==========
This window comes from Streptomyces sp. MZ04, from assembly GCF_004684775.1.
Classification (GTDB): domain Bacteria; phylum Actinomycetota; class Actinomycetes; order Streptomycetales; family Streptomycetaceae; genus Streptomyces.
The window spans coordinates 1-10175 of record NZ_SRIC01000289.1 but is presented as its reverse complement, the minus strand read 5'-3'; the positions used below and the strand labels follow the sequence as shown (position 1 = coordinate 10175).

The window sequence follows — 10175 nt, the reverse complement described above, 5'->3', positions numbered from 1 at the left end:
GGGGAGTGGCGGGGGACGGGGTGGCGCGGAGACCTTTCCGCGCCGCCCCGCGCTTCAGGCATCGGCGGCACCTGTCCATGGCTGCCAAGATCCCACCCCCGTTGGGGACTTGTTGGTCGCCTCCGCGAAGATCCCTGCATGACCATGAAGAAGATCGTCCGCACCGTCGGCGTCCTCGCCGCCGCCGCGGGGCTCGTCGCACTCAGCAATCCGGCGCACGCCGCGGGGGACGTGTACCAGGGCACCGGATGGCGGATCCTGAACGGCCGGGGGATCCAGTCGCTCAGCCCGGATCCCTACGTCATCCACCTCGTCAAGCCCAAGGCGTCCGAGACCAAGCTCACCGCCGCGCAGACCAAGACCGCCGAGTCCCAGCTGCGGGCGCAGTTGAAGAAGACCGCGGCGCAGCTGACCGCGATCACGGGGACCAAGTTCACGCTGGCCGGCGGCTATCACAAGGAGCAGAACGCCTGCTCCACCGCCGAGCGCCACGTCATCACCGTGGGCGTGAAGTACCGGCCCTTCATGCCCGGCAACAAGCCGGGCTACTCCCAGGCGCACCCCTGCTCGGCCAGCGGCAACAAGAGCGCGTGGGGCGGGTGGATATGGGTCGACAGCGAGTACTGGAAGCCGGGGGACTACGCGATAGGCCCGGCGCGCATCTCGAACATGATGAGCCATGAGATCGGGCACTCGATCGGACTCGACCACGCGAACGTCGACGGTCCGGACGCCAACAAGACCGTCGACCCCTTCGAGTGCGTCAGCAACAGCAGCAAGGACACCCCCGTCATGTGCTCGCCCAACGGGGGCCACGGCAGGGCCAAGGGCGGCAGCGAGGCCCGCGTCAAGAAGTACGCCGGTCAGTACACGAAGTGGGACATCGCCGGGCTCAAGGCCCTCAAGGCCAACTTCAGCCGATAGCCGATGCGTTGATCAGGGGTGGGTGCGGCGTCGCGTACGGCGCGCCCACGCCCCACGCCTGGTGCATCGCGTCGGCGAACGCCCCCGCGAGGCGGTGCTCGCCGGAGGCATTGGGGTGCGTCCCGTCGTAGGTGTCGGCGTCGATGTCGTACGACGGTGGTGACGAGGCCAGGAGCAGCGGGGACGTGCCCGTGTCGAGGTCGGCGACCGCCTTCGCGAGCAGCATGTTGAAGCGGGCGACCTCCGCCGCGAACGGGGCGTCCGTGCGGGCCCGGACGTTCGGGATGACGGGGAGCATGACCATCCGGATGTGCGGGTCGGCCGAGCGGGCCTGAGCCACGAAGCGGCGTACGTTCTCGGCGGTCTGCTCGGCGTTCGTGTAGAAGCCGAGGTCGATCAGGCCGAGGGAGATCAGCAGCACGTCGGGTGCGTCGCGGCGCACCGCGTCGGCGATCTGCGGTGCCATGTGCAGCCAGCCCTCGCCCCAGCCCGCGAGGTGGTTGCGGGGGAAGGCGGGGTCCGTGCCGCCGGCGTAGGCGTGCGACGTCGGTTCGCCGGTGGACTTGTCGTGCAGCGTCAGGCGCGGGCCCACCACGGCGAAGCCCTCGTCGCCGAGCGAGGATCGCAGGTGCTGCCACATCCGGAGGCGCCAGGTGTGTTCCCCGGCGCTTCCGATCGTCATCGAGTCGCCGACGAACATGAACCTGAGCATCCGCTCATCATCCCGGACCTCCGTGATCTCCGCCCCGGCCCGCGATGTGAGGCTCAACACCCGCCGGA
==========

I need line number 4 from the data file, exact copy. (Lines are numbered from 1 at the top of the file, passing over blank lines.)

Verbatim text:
The window sequence follows — 10175 nt, the reverse complement described above, 5'->3', positions numbered from 1 at the left end: